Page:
B.A. in Christian Education, Wheaton College; M.A. in Christian Education, Talbot School of Theology; Ph.D. in Educational Studies (Character Development and Spiritual Formation), Talbot School of Theology
Christy Hill brings her passion and training in spiritual formation to facilitate the holistic development of students while at Grace. Her research interests include personal and interpersonal development with empirical work conducted in the area of adult attachment styles and relationship with God variables. She taught at Biola University and Talbot School of Theology before coming to Grace in 2006. While she focuses primarily in women's ministries, she has served in a variety of leadership roles cross-culturally, in the local church and in the parachurch context. Hill has developed a number of Bible study materials, published in the Christian Education Journal and presented research findings at the North American Professors of Christian Education Conference, a society of which she is a member.
B.A. in Pastoral Studies, Moody Bible Institute; M.Div., Trinity Evangelical Divinity School; Th.M. in Practical Theology, Trinity Evangelical Divinity School; D.Min. in Preaching, Trinity Evangelical Divinity School
Rock LaGioia has been heavily involved in pastoral work since 1987. A member of the Evangelical Homiletics Society and the Evangelical Theological Society, he has authored numerous magazine articles and written book reviews. LaGioia has taught a wide variety of college courses such as spiritual formation, preaching and theology at Moody Bible Institute and Taylor University. He has also taught graduate level homiletics and theology courses at Trinity International University and Huntington University Graduate School. LaGioia and his wife, Kathy, have been blessed with two sons.
Diploma in Advanced German, Goethe Institute; B.A. in History, Grace College; M.Div., Grace Theological Seminary; D.Min. in Intercultural Studies, Grace Theological Seminary
Roger Peugh came to Grace in the fall of 1989 with three years of pastoral experience followed by 20 years of missionary experience as a church planter in Germany. While at Grace, he was involved as an elder in a church plant for 13 years. He is an active Bible conference speaker as well as guest-lecturer in several German Bible schools. In addition to his role as professor in the School of Ministry Studies, Peugh serves Grace College as campus prayer coordinator and is serving as the interim dean of chapel. Peugh, who has authored books on the topic of prayer, is married to Nancy, and they have four children and eight grandchildren.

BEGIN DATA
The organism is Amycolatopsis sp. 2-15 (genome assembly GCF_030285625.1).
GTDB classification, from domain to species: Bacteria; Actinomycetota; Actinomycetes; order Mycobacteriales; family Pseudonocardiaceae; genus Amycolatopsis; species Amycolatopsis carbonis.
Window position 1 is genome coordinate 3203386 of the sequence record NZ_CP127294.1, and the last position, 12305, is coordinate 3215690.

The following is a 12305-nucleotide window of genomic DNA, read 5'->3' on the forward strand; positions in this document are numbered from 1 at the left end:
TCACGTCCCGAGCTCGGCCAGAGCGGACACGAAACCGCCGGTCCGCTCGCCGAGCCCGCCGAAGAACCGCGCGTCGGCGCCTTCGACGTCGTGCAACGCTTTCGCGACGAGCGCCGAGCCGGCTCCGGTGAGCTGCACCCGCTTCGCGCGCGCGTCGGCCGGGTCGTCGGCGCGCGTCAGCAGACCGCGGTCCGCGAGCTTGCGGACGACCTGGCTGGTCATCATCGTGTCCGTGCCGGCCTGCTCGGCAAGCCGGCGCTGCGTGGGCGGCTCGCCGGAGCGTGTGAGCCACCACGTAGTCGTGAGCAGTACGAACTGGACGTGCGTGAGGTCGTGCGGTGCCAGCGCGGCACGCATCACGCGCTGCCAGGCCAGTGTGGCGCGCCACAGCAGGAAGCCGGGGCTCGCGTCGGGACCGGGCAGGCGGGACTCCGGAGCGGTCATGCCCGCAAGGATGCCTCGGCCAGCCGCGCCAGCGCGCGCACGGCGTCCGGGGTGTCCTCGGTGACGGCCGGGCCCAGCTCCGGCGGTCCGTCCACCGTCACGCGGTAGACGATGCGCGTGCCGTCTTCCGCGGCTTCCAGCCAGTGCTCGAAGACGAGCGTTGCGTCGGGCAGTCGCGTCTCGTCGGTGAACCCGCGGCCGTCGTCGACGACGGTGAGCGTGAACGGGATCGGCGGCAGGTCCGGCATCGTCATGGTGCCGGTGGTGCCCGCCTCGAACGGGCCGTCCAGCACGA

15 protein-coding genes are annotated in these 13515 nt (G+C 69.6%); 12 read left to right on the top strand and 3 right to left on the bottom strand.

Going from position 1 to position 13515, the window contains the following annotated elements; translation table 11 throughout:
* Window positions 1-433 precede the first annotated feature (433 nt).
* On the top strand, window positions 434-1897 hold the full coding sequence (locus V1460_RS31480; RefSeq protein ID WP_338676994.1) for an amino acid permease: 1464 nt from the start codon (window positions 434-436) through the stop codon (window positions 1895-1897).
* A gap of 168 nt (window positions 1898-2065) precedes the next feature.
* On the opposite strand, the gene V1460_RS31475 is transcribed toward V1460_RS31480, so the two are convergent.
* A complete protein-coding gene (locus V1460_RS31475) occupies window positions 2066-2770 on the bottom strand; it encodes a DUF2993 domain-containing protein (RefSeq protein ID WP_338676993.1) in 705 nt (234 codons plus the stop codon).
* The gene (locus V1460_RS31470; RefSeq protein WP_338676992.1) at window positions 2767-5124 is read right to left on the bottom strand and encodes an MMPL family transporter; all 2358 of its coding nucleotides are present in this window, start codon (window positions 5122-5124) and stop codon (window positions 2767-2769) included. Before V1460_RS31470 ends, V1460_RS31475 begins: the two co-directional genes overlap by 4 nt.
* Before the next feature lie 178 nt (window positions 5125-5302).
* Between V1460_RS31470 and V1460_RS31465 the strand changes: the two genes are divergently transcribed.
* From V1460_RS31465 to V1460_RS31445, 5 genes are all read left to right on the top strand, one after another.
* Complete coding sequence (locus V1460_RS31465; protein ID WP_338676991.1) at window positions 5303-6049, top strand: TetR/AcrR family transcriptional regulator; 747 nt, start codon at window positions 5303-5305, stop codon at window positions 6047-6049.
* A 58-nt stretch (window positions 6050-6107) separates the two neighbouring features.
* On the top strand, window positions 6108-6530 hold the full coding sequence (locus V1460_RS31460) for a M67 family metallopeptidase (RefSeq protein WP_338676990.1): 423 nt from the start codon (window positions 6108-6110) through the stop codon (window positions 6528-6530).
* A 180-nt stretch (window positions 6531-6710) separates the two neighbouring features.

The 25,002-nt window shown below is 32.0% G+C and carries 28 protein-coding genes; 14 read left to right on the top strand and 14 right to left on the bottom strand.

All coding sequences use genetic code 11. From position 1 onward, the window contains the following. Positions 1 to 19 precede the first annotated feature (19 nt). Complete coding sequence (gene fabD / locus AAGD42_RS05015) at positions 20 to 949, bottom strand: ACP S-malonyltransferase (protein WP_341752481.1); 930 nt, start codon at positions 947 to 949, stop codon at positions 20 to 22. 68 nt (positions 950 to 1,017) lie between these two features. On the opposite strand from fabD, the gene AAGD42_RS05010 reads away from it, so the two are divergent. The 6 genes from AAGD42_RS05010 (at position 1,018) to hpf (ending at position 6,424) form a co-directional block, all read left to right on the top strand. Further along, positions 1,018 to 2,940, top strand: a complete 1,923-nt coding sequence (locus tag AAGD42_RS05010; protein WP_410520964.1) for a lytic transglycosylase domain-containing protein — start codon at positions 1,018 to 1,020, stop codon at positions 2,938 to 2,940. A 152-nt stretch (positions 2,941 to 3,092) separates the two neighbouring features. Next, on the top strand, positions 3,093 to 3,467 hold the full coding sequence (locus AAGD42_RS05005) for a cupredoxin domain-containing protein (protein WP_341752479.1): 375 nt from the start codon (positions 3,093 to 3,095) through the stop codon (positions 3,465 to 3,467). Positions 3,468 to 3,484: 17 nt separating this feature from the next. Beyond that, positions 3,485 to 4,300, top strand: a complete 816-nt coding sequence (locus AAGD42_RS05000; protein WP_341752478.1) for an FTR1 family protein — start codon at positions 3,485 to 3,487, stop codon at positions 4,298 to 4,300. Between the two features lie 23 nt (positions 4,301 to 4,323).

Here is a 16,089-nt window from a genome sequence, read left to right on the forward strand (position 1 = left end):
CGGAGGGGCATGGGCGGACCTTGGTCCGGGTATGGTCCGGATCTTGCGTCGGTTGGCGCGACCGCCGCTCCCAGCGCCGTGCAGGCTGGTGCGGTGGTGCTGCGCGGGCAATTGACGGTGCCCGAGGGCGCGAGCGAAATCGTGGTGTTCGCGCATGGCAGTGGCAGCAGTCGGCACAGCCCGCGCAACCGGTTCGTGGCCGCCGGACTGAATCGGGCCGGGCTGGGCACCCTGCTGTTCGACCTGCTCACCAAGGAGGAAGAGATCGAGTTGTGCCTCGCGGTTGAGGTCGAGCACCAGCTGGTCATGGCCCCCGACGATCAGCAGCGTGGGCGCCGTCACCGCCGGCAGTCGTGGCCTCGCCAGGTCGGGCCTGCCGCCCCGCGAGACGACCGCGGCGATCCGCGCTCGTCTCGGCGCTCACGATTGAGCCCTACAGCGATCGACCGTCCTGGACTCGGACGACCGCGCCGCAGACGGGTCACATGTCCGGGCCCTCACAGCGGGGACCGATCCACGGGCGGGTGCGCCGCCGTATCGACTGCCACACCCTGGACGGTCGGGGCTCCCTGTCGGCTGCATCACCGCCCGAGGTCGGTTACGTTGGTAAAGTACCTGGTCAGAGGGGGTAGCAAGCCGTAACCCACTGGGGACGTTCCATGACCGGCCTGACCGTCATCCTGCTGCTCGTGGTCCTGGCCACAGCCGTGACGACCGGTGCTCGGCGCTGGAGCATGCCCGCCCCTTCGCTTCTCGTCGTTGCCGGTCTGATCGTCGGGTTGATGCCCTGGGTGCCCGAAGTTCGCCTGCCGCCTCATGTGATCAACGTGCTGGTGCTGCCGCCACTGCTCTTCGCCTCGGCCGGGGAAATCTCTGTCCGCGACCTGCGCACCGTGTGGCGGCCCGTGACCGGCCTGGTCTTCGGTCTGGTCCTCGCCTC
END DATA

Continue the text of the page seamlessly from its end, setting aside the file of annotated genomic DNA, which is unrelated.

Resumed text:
B.S. in Urban and Regional Planning, California State Polytechnic University, Pomona; M.Div. in Biblical Languages, Golden Gate Baptist Theological Seminary; Ph.D. in Theological Studies (Old Testament), Trinity Evangelical Divinity School
Tiberius Rata came to Grace Theological Seminary from Beeson Divinity School in Birmingham, Alabama, where he served as assistant professor of divinity. Before that, he taught at Trinity International University in Deerfield, Illinois, and Emmanuel Baptist University in Oradea, Romania. He has also pastored churches in California and Alabama and served as an interim pastor in Michigan and Indiana. He is a member of the Evangelical Theological Society and the Institute for Biblical Research and has presented papers at the national conventions of the Evangelical Theological Society. Rata is chair of the undergraduate Department of Biblical Studies. He and his wife, Carmen, have two sons.
B.A. in Communications, Grace College; Th.M. in Bible Exposition, Dallas Theological Seminary; D.Miss., Western Baptist Seminary
Tom Stallter has 18 years of missionary experience in the Central African Republic and Chad in the areas of church planting and development, leadership training, mission administration, and famine and economic relief. In addition to his teaching in the School of Ministry Studies, Stallter is the executive director of the Grace Theological Seminary's Center for Korean Studies. Areas of research for Stallter include cultural intelligence, business as mission, multicultural worship, ethics in missions, cultural values, cultural identity assessment, culture discovery and matching missionary candidates to contexts. He is a member of the Evangelical Missiological Society and the National Ministerium of the Fellowship of Grace Brethren Churches. Stallter and his wife, Sharon, have three grown children and one granddaughter.
Some of the positions you can obtain: